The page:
Jack Hallows believes that Adam Lallana cannot be like the “new signing” he claimed himself to be and that the club should be buying a replacement.
Contrary to popular belief, Adam Lallana is a really classy footballer.
The Englishman is intelligent, experienced, genuinely both footed and while his end product has been called into question more than once in his time at the club, he’s actually very handy when it comes to providing goals and assists from deep.
It’s really a no-brainer as to why he’s a Klopp favourite when you think about it.
However, putting the manager’s favouritism aside, there are a number of problems that will undoubtedly come along with relying on the club’s no.20 to be a key player for the upcoming season.
Most of these issues in truth actually revolve around one singular problem: the player’s injury record.
Something that has only worsened over the course of the last 12 months, Lallana had a truly appalling time of it during the 2017/18 campaign with the midfielder’s body failing him on multiple occasions.
An initial hamstring issue sustained in pre-season kept him out until the Christmas period and despite returning around New Year, he never really got going, making just two starts all campaign.
His troubles were compounded further when in March, the midfielder’s hamstring broke down yet again and he was withdrawn just five minutes after having come on as a substitute against Crystal Palace.
In fact, the 60 minutes that a half fit Lallana managed in the Champions League final last season was only the third occasion across the entire season that he featured for an hour or more in a fixture of any kind. On the final day of the season…
While the Englishman spent the summer working hard on his fitness and even boldly claimed his presence in match day squads would be “like having a new signing,” for his manager, he has already picked up a fresh injury concern just days into August.
While for some players, an injury in pre-season is simply a matter of saying “we’ll just have to do without him for a few weeks and hope he hits the ground running when he returns,” there are sadly no guarantees over Lallana’s fitness anymore.
The Englishman has missed a worrying total of 349 days through injury since joining Liverpool in 2014, 237 of those since Klopp joined the club.
This equates to being unavailable for selection in 45 games since Klopp was appointed Liverpool manager, an occurrence that is still less than three years ago.
For comparison, ‘serially injured’ Daniel Sturridge has missed 215 days and 41 games during that period.
Add in the number of games in which Lallana would’ve had to work his way back to fitness, featuring from the bench rather than as a starting option and it paints an even bleaker picture.
Despite his injuries, it’s true that Lallana’s absence last season wasn’t too keenly felt but the club’s situation has changed drastically since.
The presence of Philippe Coutinho during the first half of the season meant that Klopp had an embarrassment of options for his attacking positions and the great form of Alex Oxlade-Chamberlain from January through April ensured he wasn’t left wanting when the Brazilian made his exit.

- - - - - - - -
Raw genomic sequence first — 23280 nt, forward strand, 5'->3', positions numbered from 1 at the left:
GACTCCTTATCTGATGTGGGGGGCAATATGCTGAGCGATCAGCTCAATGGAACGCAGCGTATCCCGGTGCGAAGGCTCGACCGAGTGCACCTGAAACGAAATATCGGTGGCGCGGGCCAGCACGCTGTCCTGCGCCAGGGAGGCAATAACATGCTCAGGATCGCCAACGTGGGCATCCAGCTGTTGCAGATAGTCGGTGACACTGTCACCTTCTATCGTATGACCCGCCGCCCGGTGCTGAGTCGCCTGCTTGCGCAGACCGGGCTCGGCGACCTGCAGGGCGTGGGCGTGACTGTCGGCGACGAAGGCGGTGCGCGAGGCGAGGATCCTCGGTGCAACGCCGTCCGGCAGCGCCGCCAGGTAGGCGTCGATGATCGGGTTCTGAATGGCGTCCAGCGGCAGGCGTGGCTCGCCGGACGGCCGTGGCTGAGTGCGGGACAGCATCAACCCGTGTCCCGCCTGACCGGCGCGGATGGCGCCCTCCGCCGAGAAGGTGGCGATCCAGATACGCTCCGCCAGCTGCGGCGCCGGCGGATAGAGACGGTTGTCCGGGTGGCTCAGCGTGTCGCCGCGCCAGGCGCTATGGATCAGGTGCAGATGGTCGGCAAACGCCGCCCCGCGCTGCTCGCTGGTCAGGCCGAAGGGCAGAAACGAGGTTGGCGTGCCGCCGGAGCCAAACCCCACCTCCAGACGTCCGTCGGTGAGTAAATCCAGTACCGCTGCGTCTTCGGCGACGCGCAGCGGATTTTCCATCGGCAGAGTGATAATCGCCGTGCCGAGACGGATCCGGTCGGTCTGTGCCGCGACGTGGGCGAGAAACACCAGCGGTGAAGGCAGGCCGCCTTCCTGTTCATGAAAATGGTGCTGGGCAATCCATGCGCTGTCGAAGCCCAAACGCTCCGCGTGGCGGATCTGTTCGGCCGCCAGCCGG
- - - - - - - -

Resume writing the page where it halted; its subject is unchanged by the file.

However, with Coutinho now at Barcelona and Chamberlain out for the season, the Reds options have grown increasingly thin in the ’10’ and ‘most advanced 8’ roles.
Encouragingly, Xherdan Shaqiri did give a good account of himself in the role against Manchester United recently but he’s been signed first and foremost as cover for the wide positions rather than to feature as a central midfielder.
Considering this lack of options and the fact that Lallana’s injury record means you just cannot rely on him to be available, it baffles me that the club has opted out of signing a playmaker in this window.
If Klopp was willing to enter the new season relying on Lallana’s fitness alone for an option to fill the position then just how bad are Nabil Fekir’s knees?
It’s been suggested that if the club don’t sign a specialist for this position – a Fekir or Fekir alternative essentially – then Naby Keïta will be fielded in this role, freeing up space to accomodate both Fabinho and Jordan Henderson in the same midfield.
The issue with this however, is then that some of Keïta’s best attributes aren’t utilised as the Guinean is just as good at breaking up play, intercepting passes, making tackles and covering ground as he is at playing through balls and creating chances.
Keïta is the archetypal box-to-box midfielder for a system such as Klopp’s and ideally, that’s the position he should be playing for the Reds in order to maximise what we will get out of him.
Again, Xherdan Shaqiri could be fielded as the Lallana alternative but as more of a straightforward ’10’ than an advanced 8.
The Swiss international is certainly capable but if this the road Klopp chooses to take, then the club will still need to move and make a further attacking signing to act as cover for Mohamed Salah and Sadio Mané.
I really like Lallana and if we were able to guarantee that the Englishman could stay fit and hit a patch of form such as he managed in 2016/17 where he was an integral part of Klopp’s plans, then I’d back him to be in our starting line-up every week.
Sadly though, Lallana is now two years older and his body looks to be struggling to cope with the demands placed on him by the intensity of this Liverpool system.